Thursday, October 23, 2014

“He liked breasts” is never an appropriate response to a harassment complaint

Ruby Blackmon claimed that for a ten-month period, her second-level manager inappropriately stared at her breasts three to 10 times per day, would sexually rub her back, and would breath on her back and ear. Blackmon made ten different complaints to an HR manager, an administrative manager, and her immediate supervisor, all of which were ignored, except for one occasion when her immediate supervisor simply told her that the alleged harasser “liked breasts.” To make matters worse, on the heels of one complaint, her immediate supervisor gave her a negative evaluation. She filed suit after her termination.

Surprisingly, the district court granted this employer’s motion for summary judgment. Not surprisingly, the 6th Circuit reversed in Blackmon v. Eaton Corp. (10/16/14), concluding that genuine issues of material fact exists on the objectively hostile nature of the work environment and on whether there existed a causal nexus between Blackmon’s complaints and her termination.

We know that “He liked breasts” is an inappropriate response to a harassment complaint. What is an appropriate response? Here are 10 steps to follow if you receive a harassment complaint from an employee.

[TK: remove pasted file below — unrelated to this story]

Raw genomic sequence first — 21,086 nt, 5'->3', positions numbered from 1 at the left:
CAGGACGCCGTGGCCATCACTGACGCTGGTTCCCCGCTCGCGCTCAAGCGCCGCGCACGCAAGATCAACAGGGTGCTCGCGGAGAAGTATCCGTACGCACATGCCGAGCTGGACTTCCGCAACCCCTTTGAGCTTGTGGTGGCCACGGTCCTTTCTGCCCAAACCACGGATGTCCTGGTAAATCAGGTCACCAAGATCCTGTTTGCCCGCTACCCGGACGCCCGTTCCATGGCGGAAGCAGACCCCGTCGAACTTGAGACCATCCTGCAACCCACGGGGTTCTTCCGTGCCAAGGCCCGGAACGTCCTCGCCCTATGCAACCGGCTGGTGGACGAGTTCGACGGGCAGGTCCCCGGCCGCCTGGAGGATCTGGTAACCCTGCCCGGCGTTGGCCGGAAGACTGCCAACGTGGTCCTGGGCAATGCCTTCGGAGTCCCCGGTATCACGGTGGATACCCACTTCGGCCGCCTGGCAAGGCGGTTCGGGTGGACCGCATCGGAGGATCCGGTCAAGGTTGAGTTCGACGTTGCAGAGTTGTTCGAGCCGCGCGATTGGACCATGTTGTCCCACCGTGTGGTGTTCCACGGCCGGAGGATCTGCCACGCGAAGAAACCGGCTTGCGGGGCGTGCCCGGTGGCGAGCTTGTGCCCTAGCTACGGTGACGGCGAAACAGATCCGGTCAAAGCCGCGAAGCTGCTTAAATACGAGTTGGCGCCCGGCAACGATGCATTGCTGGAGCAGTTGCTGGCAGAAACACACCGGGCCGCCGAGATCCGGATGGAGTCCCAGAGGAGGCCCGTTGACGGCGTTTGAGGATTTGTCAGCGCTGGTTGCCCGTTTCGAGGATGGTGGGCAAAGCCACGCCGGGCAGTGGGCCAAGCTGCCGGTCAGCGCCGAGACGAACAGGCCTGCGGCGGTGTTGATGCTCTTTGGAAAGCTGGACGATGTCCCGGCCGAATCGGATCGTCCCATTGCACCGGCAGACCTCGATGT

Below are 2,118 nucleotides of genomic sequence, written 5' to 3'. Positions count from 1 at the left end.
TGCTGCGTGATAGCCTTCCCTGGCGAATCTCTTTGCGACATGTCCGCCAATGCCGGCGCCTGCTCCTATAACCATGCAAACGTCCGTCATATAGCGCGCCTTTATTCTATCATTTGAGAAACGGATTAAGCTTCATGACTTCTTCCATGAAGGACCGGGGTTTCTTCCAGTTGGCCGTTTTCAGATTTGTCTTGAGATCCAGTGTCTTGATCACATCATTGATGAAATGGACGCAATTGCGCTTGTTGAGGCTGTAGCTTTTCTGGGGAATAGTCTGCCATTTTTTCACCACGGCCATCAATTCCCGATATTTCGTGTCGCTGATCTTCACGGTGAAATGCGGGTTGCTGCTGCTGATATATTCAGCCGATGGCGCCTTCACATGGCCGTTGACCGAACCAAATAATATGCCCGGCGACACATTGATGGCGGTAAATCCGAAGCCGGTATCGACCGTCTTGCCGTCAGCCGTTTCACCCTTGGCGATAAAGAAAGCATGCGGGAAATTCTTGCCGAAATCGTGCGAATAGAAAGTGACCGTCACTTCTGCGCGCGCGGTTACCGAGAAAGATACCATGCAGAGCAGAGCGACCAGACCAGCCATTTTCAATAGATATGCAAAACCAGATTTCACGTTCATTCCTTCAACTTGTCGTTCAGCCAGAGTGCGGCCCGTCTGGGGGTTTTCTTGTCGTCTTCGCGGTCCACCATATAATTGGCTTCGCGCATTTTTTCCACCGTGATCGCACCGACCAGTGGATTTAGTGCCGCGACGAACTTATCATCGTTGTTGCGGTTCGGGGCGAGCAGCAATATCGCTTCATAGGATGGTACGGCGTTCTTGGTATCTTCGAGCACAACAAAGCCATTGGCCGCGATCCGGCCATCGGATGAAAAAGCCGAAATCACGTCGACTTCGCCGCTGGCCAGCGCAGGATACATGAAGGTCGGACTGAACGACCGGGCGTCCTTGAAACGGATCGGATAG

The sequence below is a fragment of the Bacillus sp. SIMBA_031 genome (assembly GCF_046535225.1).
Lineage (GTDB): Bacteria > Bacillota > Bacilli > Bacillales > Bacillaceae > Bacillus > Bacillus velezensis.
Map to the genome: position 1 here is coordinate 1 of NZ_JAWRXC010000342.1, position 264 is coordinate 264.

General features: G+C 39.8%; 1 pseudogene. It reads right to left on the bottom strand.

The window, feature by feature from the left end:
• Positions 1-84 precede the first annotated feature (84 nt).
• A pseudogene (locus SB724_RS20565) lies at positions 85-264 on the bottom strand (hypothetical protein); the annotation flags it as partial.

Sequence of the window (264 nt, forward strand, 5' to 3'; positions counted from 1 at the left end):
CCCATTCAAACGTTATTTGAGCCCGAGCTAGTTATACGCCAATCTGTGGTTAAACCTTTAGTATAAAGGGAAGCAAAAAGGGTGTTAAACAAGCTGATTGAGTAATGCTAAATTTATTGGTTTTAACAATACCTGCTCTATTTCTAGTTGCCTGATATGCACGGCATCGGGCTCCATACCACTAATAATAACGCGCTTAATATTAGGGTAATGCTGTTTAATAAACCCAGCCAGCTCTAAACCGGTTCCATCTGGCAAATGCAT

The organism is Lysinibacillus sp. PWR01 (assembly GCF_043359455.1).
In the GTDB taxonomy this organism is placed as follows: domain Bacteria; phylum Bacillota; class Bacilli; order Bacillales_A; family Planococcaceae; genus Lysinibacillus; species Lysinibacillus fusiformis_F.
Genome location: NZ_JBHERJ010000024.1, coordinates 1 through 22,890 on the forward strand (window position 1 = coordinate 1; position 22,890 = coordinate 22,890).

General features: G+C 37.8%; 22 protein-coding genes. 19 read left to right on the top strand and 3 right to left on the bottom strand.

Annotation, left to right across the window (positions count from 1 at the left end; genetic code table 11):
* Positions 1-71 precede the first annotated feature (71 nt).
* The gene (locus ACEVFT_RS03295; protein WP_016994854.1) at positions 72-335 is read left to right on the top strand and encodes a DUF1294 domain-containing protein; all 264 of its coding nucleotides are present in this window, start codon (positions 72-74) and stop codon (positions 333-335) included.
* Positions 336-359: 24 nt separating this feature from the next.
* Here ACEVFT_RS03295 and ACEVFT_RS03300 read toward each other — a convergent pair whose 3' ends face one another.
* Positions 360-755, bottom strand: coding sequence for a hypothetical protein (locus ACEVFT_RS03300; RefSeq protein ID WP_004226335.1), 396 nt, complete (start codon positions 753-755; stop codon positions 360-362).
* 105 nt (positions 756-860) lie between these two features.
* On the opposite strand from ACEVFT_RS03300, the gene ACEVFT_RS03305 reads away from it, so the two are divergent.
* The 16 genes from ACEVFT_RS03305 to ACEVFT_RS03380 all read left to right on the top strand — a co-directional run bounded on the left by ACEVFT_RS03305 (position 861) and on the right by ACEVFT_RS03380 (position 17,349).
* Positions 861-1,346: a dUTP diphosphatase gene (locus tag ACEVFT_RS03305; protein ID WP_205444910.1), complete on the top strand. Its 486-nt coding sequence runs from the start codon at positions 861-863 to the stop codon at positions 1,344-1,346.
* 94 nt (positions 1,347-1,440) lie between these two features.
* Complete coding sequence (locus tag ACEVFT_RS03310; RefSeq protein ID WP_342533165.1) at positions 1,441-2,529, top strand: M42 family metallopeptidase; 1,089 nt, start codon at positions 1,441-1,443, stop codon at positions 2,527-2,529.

1. If you are not the person in your organization trained to address and investigation these situations, immediately refer the matter to the person who is. If no one is, hire a consultant or attorney who specializes in these issues to do the investigation for you. One word of caution. If you hire an attorney to do the investigation, do not make the mistake of assuming that the investigation will be privileged. It likely won’t be, meaning that the lawyer conducting the investigation might not be able to represent your company in any subsequent lawsuit.
  2. Separate the complaining employee from the accused harasser. If that means you need to send someone home, with pay, while you complete the investigation, so be it. Better you eat a few days pay than risk the accused making matters worse by harassing again.
  3. As soon as possible, interview the complaining employee (or, if someone else made the complaint, the victim), the accused, and any witnesses.
  4. Don’t demean, belittle, or joke about the alleged victim. It will undermine the objectivity of your investigation.
  5. Compile and review any pertinent documents. Don’t forget social media accounts, email, and text messages. They are your best friends in these cases.
  6. Guard against retaliation, and ensure all employees that their participation will be free of retaliation.
  7. Review all information and make a reasoned decision as to the credibility of those involved and what happened.
  8. Take prompt and effective remedial action, and communicate your conclusions to the complaining employee.
  9. Document the investigation.
  10. Never, never, never retaliate.

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